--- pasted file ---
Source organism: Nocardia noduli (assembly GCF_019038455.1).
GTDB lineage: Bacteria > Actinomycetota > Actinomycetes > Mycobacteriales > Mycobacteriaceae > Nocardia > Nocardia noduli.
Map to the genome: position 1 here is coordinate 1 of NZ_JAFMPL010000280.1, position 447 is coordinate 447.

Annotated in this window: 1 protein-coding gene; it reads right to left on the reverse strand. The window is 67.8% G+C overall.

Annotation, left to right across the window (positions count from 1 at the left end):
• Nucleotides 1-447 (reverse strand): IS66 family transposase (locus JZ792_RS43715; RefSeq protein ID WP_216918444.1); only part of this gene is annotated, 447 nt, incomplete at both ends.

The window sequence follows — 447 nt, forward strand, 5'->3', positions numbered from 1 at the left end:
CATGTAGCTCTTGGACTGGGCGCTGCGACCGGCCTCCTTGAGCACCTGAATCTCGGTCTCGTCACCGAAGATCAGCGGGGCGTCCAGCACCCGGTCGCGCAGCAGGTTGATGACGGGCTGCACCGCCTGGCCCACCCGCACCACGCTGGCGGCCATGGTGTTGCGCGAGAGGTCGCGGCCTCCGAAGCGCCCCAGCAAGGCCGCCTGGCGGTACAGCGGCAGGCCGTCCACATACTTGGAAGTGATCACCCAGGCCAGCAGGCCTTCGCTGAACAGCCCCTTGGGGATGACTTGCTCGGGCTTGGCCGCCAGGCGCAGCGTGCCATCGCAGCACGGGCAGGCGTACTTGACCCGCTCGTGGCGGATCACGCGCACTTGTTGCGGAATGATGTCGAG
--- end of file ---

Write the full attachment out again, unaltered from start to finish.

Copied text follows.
Source organism: Nocardia noduli (assembly GCF_019038455.1).
GTDB lineage: Bacteria > Actinomycetota > Actinomycetes > Mycobacteriales > Mycobacteriaceae > Nocardia > Nocardia noduli.
Map to the genome: position 1 here is coordinate 1 of NZ_JAFMPL010000280.1, position 447 is coordinate 447.

Annotated in this window: 1 protein-coding gene; it reads right to left on the reverse strand. The window is 67.8% G+C overall.

Annotation, left to right across the window (positions count from 1 at the left end):
• Nucleotides 1-447 (reverse strand): IS66 family transposase (locus JZ792_RS43715; RefSeq protein ID WP_216918444.1); only part of this gene is annotated, 447 nt, incomplete at both ends.

The window sequence follows — 447 nt, forward strand, 5'->3', positions numbered from 1 at the left end:
CATGTAGCTCTTGGACTGGGCGCTGCGACCGGCCTCCTTGAGCACCTGAATCTCGGTCTCGTCACCGAAGATCAGCGGGGCGTCCAGCACCCGGTCGCGCAGCAGGTTGATGACGGGCTGCACCGCCTGGCCCACCCGCACCACGCTGGCGGCCATGGTGTTGCGCGAGAGGTCGCGGCCTCCGAAGCGCCCCAGCAAGGCCGCCTGGCGGTACAGCGGCAGGCCGTCCACATACTTGGAAGTGATCACCCAGGCCAGCAGGCCTTCGCTGAACAGCCCCTTGGGGATGACTTGCTCGGGCTTGGCCGCCAGGCGCAGCGTGCCATCGCAGCACGGGCAGGCGTACTTGACCCGCTCGTGGCGGATCACGCGCACTTGTTGCGGAATGATGTCGAG